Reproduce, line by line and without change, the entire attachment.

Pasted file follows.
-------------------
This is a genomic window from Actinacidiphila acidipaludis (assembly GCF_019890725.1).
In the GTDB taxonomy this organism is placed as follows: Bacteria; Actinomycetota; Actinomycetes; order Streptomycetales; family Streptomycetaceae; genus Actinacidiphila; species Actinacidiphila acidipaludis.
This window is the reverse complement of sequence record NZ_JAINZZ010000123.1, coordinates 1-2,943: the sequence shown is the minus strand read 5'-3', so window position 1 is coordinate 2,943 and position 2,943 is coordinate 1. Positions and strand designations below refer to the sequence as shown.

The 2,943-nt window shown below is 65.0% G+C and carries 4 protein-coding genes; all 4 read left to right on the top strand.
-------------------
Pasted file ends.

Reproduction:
This is a genomic window from Actinacidiphila acidipaludis (assembly GCF_019890725.1).
In the GTDB taxonomy this organism is placed as follows: Bacteria; Actinomycetota; Actinomycetes; order Streptomycetales; family Streptomycetaceae; genus Actinacidiphila; species Actinacidiphila acidipaludis.
This window is the reverse complement of sequence record NZ_JAINZZ010000123.1, coordinates 1-2,943: the sequence shown is the minus strand read 5'-3', so window position 1 is coordinate 2,943 and position 2,943 is coordinate 1. Positions and strand designations below refer to the sequence as shown.

The 2,943-nt window shown below is 65.0% G+C and carries 4 protein-coding genes; all 4 read left to right on the top strand.